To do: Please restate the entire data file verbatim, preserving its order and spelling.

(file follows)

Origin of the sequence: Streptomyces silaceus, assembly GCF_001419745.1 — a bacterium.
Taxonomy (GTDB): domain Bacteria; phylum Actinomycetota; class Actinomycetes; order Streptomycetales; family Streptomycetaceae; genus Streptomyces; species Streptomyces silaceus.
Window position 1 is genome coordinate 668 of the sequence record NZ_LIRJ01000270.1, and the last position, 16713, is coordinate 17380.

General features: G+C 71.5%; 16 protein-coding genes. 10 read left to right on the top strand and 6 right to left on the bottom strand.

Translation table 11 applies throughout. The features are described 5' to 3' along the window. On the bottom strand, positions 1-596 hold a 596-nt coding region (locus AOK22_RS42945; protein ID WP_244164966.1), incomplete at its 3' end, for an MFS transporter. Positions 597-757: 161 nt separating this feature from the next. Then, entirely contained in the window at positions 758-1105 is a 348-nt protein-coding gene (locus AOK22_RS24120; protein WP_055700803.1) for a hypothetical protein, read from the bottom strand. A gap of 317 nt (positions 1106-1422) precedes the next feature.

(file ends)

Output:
Origin of the sequence: Streptomyces silaceus, assembly GCF_001419745.1 — a bacterium.
Taxonomy (GTDB): domain Bacteria; phylum Actinomycetota; class Actinomycetes; order Streptomycetales; family Streptomycetaceae; genus Streptomyces; species Streptomyces silaceus.
Window position 1 is genome coordinate 668 of the sequence record NZ_LIRJ01000270.1, and the last position, 16713, is coordinate 17380.

General features: G+C 71.5%; 16 protein-coding genes. 10 read left to right on the top strand and 6 right to left on the bottom strand.

Translation table 11 applies throughout. The features are described 5' to 3' along the window. On the bottom strand, positions 1-596 hold a 596-nt coding region (locus AOK22_RS42945; protein ID WP_244164966.1), incomplete at its 3' end, for an MFS transporter. Positions 597-757: 161 nt separating this feature from the next. Then, entirely contained in the window at positions 758-1105 is a 348-nt protein-coding gene (locus AOK22_RS24120; protein WP_055700803.1) for a hypothetical protein, read from the bottom strand. A gap of 317 nt (positions 1106-1422) precedes the next feature.